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I have been researching the Java Memory Model all day today, in order to understand in detail the problems with the JMM pre-Java 5 and the changes made by JSR-133 implemented in Java 5.

What I cannot seem to find a definitive answer on is the scope of cache invalidation and flushing required on a particular synchronize.

Must all CPU registers and caches be invalidated when entering any synchronized portion of code and all flushed to main RAM when leaving, or is the JVM allowed to only invalidate those variables actually read, and flush only those actually written during the synchronized block of code?

If the former, why is the JMM so pedantic about insisting the that memory barrier only occurs between two threads which synchronize on exactly the same object?

If the latter, is there any good document that explains the details of how this is accomplished? (I would suppose the underlying implementation would have to set a "bypass caches" flag at the CPU level at the start of a synchronized block and clear it at the end, but I could be way off base.)

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3 Answers 3

up vote 5 down vote accepted

There is very nice tech talk on Java Memory model. If you dislike wideos google 'happens before' in context of Java Memory Model.

Basically all writes are visible to other threads if there is happens before relationship, Lets assume thaat thread A writes to field X, and thread B reads from it, so happens before is establishend between write and read if:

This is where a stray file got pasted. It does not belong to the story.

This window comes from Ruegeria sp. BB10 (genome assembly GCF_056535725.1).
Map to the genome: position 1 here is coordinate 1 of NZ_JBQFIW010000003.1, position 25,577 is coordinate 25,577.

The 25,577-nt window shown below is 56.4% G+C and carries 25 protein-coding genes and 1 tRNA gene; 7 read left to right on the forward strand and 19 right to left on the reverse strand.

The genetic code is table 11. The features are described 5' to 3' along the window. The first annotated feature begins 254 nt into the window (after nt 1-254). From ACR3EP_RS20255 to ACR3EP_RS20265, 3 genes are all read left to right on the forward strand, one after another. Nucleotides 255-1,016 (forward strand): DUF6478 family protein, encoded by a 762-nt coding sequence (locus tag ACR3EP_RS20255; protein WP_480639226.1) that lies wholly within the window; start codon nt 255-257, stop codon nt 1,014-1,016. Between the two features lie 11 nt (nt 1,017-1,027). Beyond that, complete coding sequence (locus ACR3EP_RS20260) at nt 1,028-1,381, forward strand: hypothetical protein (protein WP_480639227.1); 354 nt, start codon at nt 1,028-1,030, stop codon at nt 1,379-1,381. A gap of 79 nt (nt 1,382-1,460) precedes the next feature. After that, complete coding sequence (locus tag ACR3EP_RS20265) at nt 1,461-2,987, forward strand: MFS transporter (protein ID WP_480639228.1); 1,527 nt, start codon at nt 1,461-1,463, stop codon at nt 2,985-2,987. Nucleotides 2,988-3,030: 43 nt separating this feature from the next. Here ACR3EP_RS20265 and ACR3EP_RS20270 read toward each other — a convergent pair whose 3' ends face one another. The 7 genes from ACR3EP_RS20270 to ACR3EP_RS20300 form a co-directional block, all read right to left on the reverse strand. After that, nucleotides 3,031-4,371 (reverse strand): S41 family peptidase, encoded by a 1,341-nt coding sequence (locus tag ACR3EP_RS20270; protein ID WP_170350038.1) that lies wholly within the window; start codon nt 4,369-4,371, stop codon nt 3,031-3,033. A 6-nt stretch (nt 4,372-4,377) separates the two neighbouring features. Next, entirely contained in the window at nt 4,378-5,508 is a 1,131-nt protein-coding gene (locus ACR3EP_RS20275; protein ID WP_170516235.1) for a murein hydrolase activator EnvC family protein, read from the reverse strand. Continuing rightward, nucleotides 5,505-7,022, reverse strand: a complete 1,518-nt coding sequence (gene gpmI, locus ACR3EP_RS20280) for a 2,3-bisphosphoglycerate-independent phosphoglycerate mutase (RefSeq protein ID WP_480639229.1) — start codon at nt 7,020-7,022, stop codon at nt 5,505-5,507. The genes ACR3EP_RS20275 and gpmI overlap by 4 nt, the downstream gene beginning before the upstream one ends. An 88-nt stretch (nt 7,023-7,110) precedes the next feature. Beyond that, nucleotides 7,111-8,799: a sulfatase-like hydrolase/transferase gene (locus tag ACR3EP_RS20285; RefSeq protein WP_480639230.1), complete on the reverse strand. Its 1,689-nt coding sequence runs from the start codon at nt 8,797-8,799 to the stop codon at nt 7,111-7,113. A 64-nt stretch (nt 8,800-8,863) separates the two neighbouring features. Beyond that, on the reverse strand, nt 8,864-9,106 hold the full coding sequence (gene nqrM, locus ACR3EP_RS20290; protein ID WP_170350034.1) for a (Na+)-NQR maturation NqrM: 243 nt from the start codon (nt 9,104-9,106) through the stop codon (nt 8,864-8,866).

• x is volatile
  • write to x was in guarded by the same lock that read from x
  • maybe some more.

So I think that the second option is true, how they implemented it, I dont know.

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+1 - that tech-talk was quite informative. –  Lawrence Dol May 11 '09 at 22:43
1  
The tech-talk link is broken. It may be this one. –  Lawrence Dol Apr 29 at 19:28

I'd suggest you start with:

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On the JMM mailing list: Crap! That's a lot of reading! –  Lawrence Dol May 6 '09 at 3:16
    
sorry, a stray character got into the link -- fixed now –  Neil Coffey May 6 '09 at 10:42
    
p.s. the mailing list is searchable! –  Neil Coffey May 6 '09 at 10:42
    
Oh, and yes, whatever you do, it's a lot of reading, because this is quite complicated stuff. That's why you have JVMs and program in Java rather than assembler, so that in general, you don't have to worry too much about all of this nitty-gritty (though I confess I'm nerdy enough to also find it interesting). –  Neil Coffey May 6 '09 at 10:44
    
working link for JSR-133 cookbook: g.oswego.edu/dl/jmm/cookbook.html –  michael aubert May 6 '09 at 10:46

You need to understand that the pre-5.0 JMM was never really implemented exactly, because it wasn't actually feasible.

So pre-5.0 you did technically have to write everything out to shared memory. In 1.5 (actually 1.4) this is relaxed. In particular, if a lock cannot escape a thread, then the JVM is entitled to treat it as a nop. Further, an unlock followed by a lock of the same lock can be coalesced, which is not true of the old JMM. For an escaped lock, the JVM often has to be pessimistic and flush more than is technically necessary.

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Thanks Tom; but I am actually primarily interested in the scope of invalidating and flushing memory caches. –  Lawrence Dol May 6 '09 at 2:13

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